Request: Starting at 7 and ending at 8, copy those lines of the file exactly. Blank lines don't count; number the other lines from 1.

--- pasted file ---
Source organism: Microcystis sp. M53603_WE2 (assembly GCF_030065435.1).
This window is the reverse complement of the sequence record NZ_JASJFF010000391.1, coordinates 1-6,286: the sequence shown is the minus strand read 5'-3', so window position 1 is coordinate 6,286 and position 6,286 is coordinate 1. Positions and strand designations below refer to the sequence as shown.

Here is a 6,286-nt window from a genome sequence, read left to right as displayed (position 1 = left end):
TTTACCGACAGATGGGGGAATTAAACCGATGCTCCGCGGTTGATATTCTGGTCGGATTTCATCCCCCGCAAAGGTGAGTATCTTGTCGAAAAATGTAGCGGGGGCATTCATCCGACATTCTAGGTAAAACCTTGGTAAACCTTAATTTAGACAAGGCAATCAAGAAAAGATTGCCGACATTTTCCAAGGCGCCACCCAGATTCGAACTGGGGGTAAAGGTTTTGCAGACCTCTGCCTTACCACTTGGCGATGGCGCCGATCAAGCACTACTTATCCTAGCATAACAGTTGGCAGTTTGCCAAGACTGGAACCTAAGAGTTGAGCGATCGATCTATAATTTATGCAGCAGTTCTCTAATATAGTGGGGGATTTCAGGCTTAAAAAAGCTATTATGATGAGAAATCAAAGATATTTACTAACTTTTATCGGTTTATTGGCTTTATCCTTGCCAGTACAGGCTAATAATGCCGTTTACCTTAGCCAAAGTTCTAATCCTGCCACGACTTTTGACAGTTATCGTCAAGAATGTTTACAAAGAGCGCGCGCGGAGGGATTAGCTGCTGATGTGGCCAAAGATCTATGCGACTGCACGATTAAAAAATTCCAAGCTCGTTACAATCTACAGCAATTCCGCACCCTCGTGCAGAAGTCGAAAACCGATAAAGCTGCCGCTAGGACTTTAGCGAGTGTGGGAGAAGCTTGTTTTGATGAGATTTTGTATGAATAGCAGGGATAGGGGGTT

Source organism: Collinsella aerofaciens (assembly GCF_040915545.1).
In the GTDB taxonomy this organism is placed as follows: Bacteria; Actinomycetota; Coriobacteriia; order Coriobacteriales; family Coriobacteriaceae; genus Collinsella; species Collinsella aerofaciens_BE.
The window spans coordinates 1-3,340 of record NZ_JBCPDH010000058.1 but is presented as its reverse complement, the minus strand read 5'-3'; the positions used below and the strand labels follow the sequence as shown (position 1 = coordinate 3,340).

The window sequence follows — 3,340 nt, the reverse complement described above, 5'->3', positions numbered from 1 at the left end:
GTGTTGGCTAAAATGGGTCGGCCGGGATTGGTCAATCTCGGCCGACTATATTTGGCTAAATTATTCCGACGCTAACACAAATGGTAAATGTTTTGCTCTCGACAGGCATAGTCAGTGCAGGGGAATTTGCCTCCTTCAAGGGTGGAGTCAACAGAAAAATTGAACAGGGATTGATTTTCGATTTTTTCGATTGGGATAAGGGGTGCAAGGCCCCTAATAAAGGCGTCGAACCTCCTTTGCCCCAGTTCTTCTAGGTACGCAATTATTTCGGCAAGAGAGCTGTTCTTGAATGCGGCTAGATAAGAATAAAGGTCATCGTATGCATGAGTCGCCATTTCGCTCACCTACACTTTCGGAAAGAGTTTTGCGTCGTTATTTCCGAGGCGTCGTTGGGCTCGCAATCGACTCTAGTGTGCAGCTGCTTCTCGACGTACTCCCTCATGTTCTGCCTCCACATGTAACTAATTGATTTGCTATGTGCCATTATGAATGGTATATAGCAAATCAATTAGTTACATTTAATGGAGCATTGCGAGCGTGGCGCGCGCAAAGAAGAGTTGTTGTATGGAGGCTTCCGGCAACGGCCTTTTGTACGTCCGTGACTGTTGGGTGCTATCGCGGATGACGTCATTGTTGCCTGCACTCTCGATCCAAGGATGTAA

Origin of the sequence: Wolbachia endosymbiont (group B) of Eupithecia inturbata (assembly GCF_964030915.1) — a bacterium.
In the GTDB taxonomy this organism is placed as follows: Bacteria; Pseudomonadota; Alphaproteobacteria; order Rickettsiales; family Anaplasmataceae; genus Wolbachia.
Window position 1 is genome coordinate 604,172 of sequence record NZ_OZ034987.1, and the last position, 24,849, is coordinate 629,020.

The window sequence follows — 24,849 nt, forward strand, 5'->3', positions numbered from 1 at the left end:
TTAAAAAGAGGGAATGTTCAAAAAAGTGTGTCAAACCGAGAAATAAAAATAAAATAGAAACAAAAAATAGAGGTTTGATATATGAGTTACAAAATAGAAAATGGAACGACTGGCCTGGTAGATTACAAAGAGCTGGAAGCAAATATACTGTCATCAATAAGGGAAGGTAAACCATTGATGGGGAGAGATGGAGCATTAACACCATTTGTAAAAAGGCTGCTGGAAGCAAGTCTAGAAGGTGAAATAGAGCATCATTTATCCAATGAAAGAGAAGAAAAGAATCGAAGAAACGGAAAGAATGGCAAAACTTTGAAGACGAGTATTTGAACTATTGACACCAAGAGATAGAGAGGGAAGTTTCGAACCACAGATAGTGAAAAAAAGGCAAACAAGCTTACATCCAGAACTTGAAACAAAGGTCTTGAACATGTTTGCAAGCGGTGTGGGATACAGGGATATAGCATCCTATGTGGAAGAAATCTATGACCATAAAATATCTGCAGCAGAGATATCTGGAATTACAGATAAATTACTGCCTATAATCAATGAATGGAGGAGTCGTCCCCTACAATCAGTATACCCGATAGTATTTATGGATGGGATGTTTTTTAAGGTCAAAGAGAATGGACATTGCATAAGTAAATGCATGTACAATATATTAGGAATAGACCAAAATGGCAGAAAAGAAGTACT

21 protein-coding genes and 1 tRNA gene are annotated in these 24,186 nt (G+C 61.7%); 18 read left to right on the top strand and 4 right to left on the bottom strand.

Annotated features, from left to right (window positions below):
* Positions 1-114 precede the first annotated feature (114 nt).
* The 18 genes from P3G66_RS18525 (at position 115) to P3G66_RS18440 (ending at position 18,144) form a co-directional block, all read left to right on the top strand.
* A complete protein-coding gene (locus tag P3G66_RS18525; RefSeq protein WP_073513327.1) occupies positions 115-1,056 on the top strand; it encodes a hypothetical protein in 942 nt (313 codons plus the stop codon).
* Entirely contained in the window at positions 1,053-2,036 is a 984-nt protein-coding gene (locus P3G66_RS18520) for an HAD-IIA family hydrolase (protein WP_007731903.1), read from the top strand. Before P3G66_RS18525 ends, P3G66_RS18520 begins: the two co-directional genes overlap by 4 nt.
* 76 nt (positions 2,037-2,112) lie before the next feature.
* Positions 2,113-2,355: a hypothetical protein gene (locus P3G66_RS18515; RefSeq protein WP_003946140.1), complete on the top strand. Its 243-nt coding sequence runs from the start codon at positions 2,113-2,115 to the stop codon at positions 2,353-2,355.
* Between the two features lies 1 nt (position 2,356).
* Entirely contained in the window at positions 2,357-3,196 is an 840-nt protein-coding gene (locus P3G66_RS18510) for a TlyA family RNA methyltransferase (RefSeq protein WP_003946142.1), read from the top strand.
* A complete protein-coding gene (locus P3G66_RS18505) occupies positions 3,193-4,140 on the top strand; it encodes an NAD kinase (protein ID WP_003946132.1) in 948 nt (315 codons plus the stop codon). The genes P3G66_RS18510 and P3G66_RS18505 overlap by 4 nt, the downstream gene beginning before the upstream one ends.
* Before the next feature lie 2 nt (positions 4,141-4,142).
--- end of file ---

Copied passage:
The window spans coordinates 1-3,340 of record NZ_JBCPDH010000058.1 but is presented as its reverse complement, the minus strand read 5'-3'; the positions used below and the strand labels follow the sequence as shown (position 1 = coordinate 3,340).

The window sequence follows — 3,340 nt, the reverse complement described above, 5'->3', positions numbered from 1 at the left end: